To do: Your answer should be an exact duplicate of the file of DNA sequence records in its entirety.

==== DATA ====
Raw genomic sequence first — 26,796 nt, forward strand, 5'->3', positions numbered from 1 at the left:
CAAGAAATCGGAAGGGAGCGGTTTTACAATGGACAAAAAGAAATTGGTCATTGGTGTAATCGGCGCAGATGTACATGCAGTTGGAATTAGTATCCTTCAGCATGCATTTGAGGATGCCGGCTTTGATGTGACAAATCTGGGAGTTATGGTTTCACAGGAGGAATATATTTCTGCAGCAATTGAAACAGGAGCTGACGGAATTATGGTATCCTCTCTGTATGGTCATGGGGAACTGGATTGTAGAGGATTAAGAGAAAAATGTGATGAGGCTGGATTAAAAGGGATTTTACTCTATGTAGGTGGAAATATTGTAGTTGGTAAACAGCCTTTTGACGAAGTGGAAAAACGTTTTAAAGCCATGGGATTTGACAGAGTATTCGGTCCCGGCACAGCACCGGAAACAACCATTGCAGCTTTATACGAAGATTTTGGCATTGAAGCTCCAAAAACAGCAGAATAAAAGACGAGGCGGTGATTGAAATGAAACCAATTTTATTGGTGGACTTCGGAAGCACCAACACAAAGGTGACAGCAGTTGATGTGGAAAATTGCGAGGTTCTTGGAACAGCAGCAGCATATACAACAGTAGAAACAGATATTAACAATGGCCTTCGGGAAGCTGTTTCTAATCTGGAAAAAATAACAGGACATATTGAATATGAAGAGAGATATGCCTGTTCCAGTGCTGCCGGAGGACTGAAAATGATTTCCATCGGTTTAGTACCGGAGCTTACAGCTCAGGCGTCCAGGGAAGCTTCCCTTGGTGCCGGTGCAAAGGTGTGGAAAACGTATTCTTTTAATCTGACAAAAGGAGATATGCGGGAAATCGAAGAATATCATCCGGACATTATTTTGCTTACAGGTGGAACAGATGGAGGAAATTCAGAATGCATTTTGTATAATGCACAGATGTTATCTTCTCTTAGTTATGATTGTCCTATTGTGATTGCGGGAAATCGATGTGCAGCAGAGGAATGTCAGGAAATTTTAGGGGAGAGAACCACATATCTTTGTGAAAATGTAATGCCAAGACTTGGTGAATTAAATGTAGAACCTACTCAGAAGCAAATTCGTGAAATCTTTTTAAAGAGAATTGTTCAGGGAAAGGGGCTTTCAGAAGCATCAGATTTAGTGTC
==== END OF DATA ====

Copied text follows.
Raw genomic sequence first — 26,796 nt, forward strand, 5'->3', positions numbered from 1 at the left:
CAAGAAATCGGAAGGGAGCGGTTTTACAATGGACAAAAAGAAATTGGTCATTGGTGTAATCGGCGCAGATGTACATGCAGTTGGAATTAGTATCCTTCAGCATGCATTTGAGGATGCCGGCTTTGATGTGACAAATCTGGGAGTTATGGTTTCACAGGAGGAATATATTTCTGCAGCAATTGAAACAGGAGCTGACGGAATTATGGTATCCTCTCTGTATGGTCATGGGGAACTGGATTGTAGAGGATTAAGAGAAAAATGTGATGAGGCTGGATTAAAAGGGATTTTACTCTATGTAGGTGGAAATATTGTAGTTGGTAAACAGCCTTTTGACGAAGTGGAAAAACGTTTTAAAGCCATGGGATTTGACAGAGTATTCGGTCCCGGCACAGCACCGGAAACAACCATTGCAGCTTTATACGAAGATTTTGGCATTGAAGCTCCAAAAACAGCAGAATAAAAGACGAGGCGGTGATTGAAATGAAACCAATTTTATTGGTGGACTTCGGAAGCACCAACACAAAGGTGACAGCAGTTGATGTGGAAAATTGCGAGGTTCTTGGAACAGCAGCAGCATATACAACAGTAGAAACAGATATTAACAATGGCCTTCGGGAAGCTGTTTCTAATCTGGAAAAAATAACAGGACATATTGAATATGAAGAGAGATATGCCTGTTCCAGTGCTGCCGGAGGACTGAAAATGATTTCCATCGGTTTAGTACCGGAGCTTACAGCTCAGGCGTCCAGGGAAGCTTCCCTTGGTGCCGGTGCAAAGGTGTGGAAAACGTATTCTTTTAATCTGACAAAAGGAGATATGCGGGAAATCGAAGAATATCATCCGGACATTATTTTGCTTACAGGTGGAACAGATGGAGGAAATTCAGAATGCATTTTGTATAATGCACAGATGTTATCTTCTCTTAGTTATGATTGTCCTATTGTGATTGCGGGAAATCGATGTGCAGCAGAGGAATGTCAGGAAATTTTAGGGGAGAGAACCACATATCTTTGTGAAAATGTAATGCCAAGACTTGGTGAATTAAATGTAGAACCTACTCAGAAGCAAATTCGTGAAATCTTTTTAAAGAGAATTGTTCAGGGAAAGGGGCTTTCAGAAGCATCAGATTTAGTGTC